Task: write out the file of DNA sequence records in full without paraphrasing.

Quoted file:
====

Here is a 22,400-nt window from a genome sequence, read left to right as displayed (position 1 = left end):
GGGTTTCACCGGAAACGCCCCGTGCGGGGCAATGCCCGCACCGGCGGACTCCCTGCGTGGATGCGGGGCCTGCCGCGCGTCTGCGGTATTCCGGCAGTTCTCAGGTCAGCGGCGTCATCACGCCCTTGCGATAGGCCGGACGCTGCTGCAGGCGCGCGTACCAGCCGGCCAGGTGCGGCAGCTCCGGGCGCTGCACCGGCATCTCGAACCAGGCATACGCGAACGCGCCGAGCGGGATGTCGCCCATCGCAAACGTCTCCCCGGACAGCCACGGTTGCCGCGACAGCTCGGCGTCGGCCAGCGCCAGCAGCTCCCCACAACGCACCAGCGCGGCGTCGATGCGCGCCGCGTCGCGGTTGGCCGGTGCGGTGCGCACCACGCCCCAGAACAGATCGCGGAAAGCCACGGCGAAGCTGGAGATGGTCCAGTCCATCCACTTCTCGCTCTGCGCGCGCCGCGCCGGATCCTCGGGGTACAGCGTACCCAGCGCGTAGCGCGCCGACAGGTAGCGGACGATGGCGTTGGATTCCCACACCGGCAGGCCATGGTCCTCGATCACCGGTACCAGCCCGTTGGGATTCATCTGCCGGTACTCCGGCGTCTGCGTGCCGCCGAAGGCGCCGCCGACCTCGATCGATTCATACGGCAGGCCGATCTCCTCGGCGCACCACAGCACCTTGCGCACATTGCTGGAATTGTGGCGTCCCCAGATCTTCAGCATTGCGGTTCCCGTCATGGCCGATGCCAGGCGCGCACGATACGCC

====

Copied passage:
Here is a 22,400-nt window from a genome sequence, read left to right as displayed (position 1 = left end):
GGGTTTCACCGGAAACGCCCCGTGCGGGGCAATGCCCGCACCGGCGGACTCCCTGCGTGGATGCGGGGCCTGCCGCGCGTCTGCGGTATTCCGGCAGTTCTCAGGTCAGCGGCGTCATCACGCCCTTGCGATAGGCCGGACGCTGCTGCAGGCGCGCGTACCAGCCGGCCAGGTGCGGCAGCTCCGGGCGCTGCACCGGCATCTCGAACCAGGCATACGCGAACGCGCCGAGCGGGATGTCGCCCATCGCAAACGTCTCCCCGGACAGCCACGGTTGCCGCGACAGCTCGGCGTCGGCCAGCGCCAGCAGCTCCCCACAACGCACCAGCGCGGCGTCGATGCGCGCCGCGTCGCGGTTGGCCGGTGCGGTGCGCACCACGCCCCAGAACAGATCGCGGAAAGCCACGGCGAAGCTGGAGATGGTCCAGTCCATCCACTTCTCGCTCTGCGCGCGCCGCGCCGGATCCTCGGGGTACAGCGTACCCAGCGCGTAGCGCGCCGACAGGTAGCGGACGATGGCGTTGGATTCCCACACCGGCAGGCCATGGTCCTCGATCACCGGTACCAGCCCGTTGGGATTCATCTGCCGGTACTCCGGCGTCTGCGTGCCGCCGAAGGCGCCGCCGACCTCGATCGATTCATACGGCAGGCCGATCTCCTCGGCGCACCACAGCACCTTGCGCACATTGCTGGAATTGTGGCGTCCCCAGATCTTCAGCATTGCGGTTCCCGTCATGGCCGATGCCAGGCGCGCACGATACGCC